Emerging Art Forms


An article in the New York Times [1] represents many of the topics highlighted in chapter two. The article discusses the use of the iPhone being used on photo walks in San Francisco as well as other cities around the world instead of the traditional “point-and-shoot cameras.” These iPhone enthusiasts use popular applications to quickly enhance and edit photographs which end up being easy to share with other smartphones. This type of photo walk moves also away from the traditionally “serious” photo walks and lends itself to a more sociable, fun atmosphere.

Furthermore, iPhone photo walks are cheap (as long as you already have the phone) since apps usually run between 99 cents and two dollars. As an affordable hobby, this type of photography has become popular for amateurs and professionals alike. After the walk, participants gather at a bar or restaurant to socialize, review and discuss the photographs. However, as Mark Deuze (2007) admits, “This lowering of the threshold for technological convergence can…be considered problematic for media practitioners” or in this case photographers, since new applications enable amateurs.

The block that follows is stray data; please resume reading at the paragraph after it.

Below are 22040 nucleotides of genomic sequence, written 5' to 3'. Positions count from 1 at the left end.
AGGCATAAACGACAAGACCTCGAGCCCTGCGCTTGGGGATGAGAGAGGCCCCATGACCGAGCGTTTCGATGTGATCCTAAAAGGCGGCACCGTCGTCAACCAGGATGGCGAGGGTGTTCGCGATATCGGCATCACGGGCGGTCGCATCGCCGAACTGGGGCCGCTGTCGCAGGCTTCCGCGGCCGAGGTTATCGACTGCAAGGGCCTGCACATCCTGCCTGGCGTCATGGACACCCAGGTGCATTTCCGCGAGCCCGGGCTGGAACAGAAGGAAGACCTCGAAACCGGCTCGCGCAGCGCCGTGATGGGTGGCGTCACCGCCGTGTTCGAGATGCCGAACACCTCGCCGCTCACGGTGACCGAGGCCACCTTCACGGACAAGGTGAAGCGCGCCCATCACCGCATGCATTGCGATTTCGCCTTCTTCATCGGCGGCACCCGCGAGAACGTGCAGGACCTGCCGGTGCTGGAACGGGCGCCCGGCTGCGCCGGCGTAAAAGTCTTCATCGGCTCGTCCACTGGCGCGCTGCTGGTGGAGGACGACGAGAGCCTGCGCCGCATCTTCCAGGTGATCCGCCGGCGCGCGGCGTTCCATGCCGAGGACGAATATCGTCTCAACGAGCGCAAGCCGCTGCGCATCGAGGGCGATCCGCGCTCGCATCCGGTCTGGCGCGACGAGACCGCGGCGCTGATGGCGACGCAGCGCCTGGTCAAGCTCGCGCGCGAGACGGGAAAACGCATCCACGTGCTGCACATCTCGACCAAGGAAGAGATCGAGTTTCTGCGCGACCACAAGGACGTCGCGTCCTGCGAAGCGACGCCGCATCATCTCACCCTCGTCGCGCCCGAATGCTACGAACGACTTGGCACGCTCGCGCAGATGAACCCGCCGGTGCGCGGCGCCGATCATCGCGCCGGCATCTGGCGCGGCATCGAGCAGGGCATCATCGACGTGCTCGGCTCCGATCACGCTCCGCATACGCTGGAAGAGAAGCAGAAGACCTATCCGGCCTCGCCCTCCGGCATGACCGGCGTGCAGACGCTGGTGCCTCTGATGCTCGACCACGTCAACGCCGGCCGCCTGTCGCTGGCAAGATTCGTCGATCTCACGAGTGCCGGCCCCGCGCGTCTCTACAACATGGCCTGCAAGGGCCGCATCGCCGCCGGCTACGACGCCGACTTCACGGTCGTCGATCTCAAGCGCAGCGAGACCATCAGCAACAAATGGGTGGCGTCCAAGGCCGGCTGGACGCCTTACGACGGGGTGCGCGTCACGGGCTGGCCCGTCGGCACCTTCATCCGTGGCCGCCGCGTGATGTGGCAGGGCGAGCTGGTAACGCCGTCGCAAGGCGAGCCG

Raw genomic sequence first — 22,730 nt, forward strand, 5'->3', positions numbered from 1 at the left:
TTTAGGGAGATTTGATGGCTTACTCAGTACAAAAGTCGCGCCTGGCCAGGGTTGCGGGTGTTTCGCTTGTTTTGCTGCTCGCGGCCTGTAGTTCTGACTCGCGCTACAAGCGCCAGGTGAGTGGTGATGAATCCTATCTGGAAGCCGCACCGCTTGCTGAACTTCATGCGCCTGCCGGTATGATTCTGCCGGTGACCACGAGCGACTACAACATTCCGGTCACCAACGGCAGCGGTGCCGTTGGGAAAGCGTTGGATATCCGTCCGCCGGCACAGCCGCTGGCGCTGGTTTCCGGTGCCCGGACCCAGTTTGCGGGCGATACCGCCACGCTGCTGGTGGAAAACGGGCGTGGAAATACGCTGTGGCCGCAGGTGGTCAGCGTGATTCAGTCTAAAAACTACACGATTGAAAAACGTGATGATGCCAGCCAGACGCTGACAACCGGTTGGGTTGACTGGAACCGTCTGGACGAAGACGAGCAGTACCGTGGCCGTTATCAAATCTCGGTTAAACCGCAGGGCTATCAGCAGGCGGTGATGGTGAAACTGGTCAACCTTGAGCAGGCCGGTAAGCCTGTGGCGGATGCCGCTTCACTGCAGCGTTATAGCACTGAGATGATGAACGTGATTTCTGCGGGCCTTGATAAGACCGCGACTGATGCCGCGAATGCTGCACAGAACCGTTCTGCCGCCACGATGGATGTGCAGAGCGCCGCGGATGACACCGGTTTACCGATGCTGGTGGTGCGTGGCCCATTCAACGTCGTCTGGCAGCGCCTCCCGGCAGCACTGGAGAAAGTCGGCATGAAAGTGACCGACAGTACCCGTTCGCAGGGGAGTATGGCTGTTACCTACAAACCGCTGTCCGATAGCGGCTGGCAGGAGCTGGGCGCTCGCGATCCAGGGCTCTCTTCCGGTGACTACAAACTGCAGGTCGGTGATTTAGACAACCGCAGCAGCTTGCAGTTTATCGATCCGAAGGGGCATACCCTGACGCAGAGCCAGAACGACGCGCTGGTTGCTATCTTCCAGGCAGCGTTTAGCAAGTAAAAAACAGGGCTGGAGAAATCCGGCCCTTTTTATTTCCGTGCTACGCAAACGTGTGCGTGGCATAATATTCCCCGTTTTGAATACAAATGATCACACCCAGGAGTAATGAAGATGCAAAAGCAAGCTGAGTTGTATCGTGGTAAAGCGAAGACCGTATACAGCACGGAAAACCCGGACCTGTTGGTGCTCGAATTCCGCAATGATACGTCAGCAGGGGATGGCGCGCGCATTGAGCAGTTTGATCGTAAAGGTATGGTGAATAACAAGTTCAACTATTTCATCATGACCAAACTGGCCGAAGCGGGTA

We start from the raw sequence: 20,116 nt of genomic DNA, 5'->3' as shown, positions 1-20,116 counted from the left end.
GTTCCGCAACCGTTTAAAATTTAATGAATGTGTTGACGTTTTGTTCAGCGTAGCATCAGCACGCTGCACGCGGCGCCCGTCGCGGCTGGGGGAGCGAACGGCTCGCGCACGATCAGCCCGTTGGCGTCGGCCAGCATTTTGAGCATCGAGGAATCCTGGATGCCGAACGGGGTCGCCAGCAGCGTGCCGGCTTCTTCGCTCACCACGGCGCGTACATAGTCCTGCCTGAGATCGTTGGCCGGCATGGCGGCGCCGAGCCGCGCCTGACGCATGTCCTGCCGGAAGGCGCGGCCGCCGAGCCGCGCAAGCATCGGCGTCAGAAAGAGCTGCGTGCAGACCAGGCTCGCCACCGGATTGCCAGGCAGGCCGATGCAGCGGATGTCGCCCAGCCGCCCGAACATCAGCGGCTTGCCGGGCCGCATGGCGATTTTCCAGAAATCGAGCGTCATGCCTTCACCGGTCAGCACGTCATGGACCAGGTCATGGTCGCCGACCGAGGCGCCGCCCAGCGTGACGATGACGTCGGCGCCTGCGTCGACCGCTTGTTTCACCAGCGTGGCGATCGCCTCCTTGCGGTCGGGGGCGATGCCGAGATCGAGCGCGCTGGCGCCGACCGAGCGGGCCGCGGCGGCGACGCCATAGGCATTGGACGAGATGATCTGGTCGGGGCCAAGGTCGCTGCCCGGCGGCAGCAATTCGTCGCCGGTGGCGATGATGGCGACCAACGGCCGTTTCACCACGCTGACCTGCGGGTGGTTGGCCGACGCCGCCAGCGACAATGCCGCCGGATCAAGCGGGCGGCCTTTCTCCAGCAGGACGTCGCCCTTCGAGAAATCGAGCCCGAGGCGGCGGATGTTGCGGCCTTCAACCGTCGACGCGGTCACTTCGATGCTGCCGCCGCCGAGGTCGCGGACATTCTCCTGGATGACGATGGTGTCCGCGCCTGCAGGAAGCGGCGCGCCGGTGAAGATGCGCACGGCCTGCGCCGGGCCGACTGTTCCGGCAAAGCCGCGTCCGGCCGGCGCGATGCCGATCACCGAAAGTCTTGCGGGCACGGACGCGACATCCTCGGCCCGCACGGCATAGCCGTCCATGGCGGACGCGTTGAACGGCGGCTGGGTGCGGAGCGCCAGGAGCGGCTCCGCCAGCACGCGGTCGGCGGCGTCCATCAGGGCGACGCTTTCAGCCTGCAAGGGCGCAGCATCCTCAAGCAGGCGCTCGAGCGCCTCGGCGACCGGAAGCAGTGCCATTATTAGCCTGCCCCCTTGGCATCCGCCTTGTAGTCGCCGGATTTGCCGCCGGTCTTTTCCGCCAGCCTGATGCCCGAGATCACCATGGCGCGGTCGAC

“People increasingly use the same device for multiple functions, making the [cell phone] a truly ‘universal machine’ that we use to work and play simultaneously…” (Deuze 2007). The iPhone has become a “powerful tool for creative expression, rather than as a pocket-size plaything…the big shift happens when you go from using the camera to document daily life to thinking of it as a tool for photography” (Lappin). It is clear that we are seeing a convergence of technology with other cellular features, but we are also seeing a convergence of technology and art.

Kathryn Rudolph


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